Take precautions before taking a shovel to that snow
With Michigan’s snow shoveling season upon us, the Michigan Primary Care Consortium is offering guidelines to avoid personal injury or a serious health care consequence.
Of special concerns are individuals facing chronic back challenges, heart disease, high blood pressure and cholesterol, as well as being a tobacco user.
— Snow shoveling is no different than any other physical activity. For personal safety, consult with a physician to determine if snow shoveling is safe.
— If there is a personal or physician concern, hire an individual to help with shoveling.
— Start slowly, work at a steady pace and take frequent breaks. Shoveling for extended periods of time can comprise safety and health.
— If you experience any pain or unusual symptoms, immediately stop and seek appropriate assistance.
— Select the right shovel. A curved handle is recommended. A plastic blade tends to be lighter than a metal blade. And a smaller blade picking up less snow is less stressful on your back and other body areas.
— The American Academy of Orthopedic Surgeons recommends lifting snow in a squat position with legs apart, knees bent, and back straight. Lift with the legs; do not bend at the waist. When tossing the snow, this position should be in the direction of the throw. Never throw snow over the shoulder. A snow-packed shovel blade can weigh as much as 25 pounds.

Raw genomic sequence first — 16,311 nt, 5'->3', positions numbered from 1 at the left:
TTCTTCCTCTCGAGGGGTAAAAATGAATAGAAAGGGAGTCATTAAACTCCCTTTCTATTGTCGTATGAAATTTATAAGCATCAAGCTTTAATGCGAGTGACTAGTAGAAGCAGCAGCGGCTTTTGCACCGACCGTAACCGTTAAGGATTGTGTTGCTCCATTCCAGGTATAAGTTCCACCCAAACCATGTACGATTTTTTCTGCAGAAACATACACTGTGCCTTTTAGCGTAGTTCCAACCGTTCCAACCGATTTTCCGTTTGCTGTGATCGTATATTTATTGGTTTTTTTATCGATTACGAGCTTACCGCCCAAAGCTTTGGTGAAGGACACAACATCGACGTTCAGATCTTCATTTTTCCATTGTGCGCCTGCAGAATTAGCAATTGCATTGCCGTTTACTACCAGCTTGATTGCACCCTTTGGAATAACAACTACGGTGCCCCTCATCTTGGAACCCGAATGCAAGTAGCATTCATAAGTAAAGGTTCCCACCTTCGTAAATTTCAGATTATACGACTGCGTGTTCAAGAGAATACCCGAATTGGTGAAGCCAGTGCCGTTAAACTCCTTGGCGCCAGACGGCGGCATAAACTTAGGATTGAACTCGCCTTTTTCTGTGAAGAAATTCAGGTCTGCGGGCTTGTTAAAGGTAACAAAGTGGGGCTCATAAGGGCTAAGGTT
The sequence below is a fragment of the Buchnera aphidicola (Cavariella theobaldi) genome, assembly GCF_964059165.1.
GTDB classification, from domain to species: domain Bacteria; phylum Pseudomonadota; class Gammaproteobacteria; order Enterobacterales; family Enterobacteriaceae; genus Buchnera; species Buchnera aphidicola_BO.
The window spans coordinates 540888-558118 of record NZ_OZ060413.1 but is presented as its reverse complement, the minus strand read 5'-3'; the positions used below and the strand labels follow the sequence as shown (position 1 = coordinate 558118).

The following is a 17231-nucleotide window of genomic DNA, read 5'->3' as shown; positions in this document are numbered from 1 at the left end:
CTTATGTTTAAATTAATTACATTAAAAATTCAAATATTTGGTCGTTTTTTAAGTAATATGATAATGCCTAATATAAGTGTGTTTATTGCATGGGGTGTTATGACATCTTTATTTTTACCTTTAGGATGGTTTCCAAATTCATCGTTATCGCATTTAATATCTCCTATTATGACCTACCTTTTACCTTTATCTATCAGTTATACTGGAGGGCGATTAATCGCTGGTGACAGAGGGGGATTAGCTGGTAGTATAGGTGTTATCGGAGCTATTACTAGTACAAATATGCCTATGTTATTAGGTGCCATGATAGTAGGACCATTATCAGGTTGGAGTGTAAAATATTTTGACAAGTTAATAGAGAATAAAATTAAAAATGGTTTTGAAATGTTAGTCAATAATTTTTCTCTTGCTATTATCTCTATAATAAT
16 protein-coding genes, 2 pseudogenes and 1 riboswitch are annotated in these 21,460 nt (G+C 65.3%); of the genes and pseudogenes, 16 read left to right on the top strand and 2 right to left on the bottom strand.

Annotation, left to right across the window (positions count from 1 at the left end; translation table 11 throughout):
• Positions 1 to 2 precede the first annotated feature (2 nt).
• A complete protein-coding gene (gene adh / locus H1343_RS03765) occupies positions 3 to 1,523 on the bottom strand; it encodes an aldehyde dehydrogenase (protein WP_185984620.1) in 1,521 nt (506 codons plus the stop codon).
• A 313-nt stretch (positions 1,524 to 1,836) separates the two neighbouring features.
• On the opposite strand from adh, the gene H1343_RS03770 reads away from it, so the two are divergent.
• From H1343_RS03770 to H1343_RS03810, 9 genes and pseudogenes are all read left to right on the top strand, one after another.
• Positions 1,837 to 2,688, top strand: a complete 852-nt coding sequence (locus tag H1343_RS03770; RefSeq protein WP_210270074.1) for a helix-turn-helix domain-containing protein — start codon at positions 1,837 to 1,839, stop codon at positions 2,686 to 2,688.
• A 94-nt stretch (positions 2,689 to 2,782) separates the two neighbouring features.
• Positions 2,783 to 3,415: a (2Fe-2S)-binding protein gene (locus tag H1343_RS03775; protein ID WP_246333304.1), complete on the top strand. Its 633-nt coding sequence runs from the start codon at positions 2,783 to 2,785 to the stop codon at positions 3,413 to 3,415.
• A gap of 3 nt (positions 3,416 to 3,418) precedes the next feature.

— Stay hydrated while working outdoors. Best to avoid alcohol, caffeinated beverages and energy drinks.
— Wear layered clothing that can be removed as you warm up. Wear insulated gloves or mittens, socks and boots.
— Warm up muscles before journeying out to remove snow. Cold and tight muscles are more likely to sprain or strain. Consider a minor pre-stretching process.
— Let a family member, neighbor or friend know you will be outside shoveling snow.